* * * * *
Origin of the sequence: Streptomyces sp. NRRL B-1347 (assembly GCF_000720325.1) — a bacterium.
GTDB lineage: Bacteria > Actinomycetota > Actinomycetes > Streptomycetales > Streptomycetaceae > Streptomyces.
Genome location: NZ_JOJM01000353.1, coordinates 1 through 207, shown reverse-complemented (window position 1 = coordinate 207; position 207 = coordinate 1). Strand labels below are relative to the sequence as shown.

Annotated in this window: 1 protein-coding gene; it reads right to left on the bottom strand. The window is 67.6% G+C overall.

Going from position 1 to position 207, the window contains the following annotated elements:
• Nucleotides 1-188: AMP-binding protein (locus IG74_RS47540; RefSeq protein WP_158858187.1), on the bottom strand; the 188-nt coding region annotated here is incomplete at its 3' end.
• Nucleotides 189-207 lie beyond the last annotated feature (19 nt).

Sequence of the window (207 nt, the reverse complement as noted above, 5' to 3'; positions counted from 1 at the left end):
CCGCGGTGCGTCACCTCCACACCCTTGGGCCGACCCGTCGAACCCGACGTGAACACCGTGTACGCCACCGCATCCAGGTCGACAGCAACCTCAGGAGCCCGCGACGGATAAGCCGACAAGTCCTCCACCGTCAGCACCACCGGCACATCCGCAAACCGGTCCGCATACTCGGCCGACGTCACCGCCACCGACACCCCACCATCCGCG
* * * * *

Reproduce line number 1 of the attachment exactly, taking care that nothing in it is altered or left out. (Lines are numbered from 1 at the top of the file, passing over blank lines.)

Origin of the sequence: Streptomyces sp. NRRL B-1347 (assembly GCF_000720325.1) — a bacterium.